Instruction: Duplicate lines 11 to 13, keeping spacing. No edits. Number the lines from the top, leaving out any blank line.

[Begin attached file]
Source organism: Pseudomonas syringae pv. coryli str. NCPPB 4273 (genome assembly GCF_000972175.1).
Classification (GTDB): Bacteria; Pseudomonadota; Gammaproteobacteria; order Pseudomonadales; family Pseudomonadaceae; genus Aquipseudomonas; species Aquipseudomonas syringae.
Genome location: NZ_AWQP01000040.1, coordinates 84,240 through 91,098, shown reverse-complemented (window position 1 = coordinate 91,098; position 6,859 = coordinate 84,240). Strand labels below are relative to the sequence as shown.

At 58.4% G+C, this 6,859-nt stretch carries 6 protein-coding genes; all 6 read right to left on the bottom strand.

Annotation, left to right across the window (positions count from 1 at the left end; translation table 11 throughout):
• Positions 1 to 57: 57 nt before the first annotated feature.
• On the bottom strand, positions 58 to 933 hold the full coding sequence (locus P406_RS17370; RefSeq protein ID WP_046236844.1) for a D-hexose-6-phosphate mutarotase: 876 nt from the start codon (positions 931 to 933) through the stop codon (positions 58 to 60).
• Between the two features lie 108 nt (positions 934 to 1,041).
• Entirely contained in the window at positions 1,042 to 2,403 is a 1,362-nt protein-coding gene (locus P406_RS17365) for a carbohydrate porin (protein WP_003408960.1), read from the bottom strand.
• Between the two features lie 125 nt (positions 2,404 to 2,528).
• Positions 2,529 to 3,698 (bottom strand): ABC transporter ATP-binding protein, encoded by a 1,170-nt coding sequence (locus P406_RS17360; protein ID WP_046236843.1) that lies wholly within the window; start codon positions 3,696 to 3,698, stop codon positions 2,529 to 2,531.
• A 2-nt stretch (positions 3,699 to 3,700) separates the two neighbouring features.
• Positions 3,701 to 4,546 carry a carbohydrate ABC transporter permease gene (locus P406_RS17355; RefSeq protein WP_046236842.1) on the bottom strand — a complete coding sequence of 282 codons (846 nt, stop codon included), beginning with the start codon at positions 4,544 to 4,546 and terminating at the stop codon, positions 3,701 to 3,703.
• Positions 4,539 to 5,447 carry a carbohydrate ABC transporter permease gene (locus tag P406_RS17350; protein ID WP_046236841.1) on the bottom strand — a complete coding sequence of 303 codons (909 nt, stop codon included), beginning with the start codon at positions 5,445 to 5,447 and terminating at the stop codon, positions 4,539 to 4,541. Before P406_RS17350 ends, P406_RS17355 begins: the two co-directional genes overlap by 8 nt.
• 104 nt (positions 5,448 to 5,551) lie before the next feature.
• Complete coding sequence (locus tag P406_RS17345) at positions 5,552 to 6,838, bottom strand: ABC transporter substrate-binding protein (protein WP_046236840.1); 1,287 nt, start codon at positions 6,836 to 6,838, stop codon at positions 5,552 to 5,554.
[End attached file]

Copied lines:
• Positions 2,529 to 3,698 (bottom strand): ABC transporter ATP-binding protein, encoded by a 1,170-nt coding sequence (locus P406_RS17360; protein ID WP_046236843.1) that lies wholly within the window; start codon positions 3,696 to 3,698, stop codon positions 2,529 to 2,531.
• A 2-nt stretch (positions 3,699 to 3,700) separates the two neighbouring features.
• Positions 3,701 to 4,546 carry a carbohydrate ABC transporter permease gene (locus P406_RS17355; RefSeq protein WP_046236842.1) on the bottom strand — a complete coding sequence of 282 codons (846 nt, stop codon included), beginning with the start codon at positions 4,544 to 4,546 and terminating at the stop codon, positions 3,701 to 3,703.